Because of the overwhelming response for appraisals I need to charge a nominal fee of $25 to appraise all items. Please make your payments to paypal email@example.com and then email firstname.lastname@example.org with your photos and any background material you have.
All appraisals are the opinions of RD Langer and are not to be interpreted as a guaranteed price or valuation at any dealer, seller or auction.
Question: Hi I have a jade carving that I would like you to value please. When I first bought it it was covered in hard wearing paint. I have since removed the paint to discover that the carving was jade underneath. What baffles me is why would any one want to paint over such a beautiful carving. I have been advised that it may be a burmese jadeite hat ornament from the 1900s. The reason why it may have been painted was to hide the value of the item so that it would’t be confiscated by the communist goverment. Can you give me any more info on it please. No one seems to know much about it. The measurement is 6.5" x 5".
RD Langer Answers: Hi......I love the piece. It looks to me like $2000.-3000. at auction and possibly considerably more. I suggest you contact Lark Mason at I.Gavel, 212-289-5588. He will want an e-mailed photo. Looks to me you may have a winner. Good luck and keep me advised.
The New York Post announced today that a record level appraisal has been set for the Antique Roadshow.
The article says: Four pieces of hand-carved jade worth an estimated $1.07 million have set a new appraisal record for the popular TV program "Antiques Roadshow." "I am still stunned," said Jinx Taylor, 54, (right) a North Carolina homemaker, who brought the jade to an "Antiques Roadshow" event in Raleigh, NC, on Saturday.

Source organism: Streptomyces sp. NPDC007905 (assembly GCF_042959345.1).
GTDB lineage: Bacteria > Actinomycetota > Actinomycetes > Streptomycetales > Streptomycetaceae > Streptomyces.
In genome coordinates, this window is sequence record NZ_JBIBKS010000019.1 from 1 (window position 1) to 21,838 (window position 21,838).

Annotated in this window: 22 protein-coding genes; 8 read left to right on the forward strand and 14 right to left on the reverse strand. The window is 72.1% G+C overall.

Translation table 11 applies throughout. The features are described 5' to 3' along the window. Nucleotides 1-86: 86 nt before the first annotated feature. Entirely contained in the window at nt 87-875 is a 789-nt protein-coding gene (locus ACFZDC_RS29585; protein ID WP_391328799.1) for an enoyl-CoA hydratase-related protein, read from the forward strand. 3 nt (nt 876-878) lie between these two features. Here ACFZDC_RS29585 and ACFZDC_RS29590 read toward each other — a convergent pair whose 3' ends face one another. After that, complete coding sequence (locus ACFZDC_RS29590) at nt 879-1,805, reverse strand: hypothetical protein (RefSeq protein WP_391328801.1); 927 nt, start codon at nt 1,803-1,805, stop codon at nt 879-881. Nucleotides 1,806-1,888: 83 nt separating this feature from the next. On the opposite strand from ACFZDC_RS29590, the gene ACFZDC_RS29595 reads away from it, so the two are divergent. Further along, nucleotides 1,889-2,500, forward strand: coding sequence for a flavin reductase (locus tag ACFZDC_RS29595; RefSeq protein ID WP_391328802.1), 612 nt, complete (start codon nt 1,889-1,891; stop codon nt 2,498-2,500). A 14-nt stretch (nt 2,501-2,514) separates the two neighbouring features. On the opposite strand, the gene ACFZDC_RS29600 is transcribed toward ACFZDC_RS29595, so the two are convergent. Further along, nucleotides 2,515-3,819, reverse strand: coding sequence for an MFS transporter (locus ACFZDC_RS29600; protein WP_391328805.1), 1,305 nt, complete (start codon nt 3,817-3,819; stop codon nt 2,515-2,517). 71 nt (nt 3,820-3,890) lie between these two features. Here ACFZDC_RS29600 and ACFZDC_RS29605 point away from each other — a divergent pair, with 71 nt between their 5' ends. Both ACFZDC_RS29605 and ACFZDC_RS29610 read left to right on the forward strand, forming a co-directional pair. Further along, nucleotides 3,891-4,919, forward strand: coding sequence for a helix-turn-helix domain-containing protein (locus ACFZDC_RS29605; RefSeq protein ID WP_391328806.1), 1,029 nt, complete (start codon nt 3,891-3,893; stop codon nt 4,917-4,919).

Taylor said she inherited the collection -- a bowl, a vase with a ruby detail, an animal figure, and a bowl with Imperial markings -- from her father, who bought them while stationed in China as a military liaison in the 1930s and 1940s. For years, Taylor exhibited the pieces in her home but always had a sneaking suspicion that they were extra special. Exceptional, said Asian-arts appraiser James Callahan, who said the pieces probably date back to the reign of Qianlong (1736-1795). The previous highest appraisal on the PBS show, which invites the public to see if junk in their attic is really valuable, was $500,000. That was for a 1937 painting by abstract expressionist artist Clyfford Still, found in Palm Springs, Calif., last year.
This only shows that you never know what you have in your house and what it is worth. It is a good idea to get these items appraised.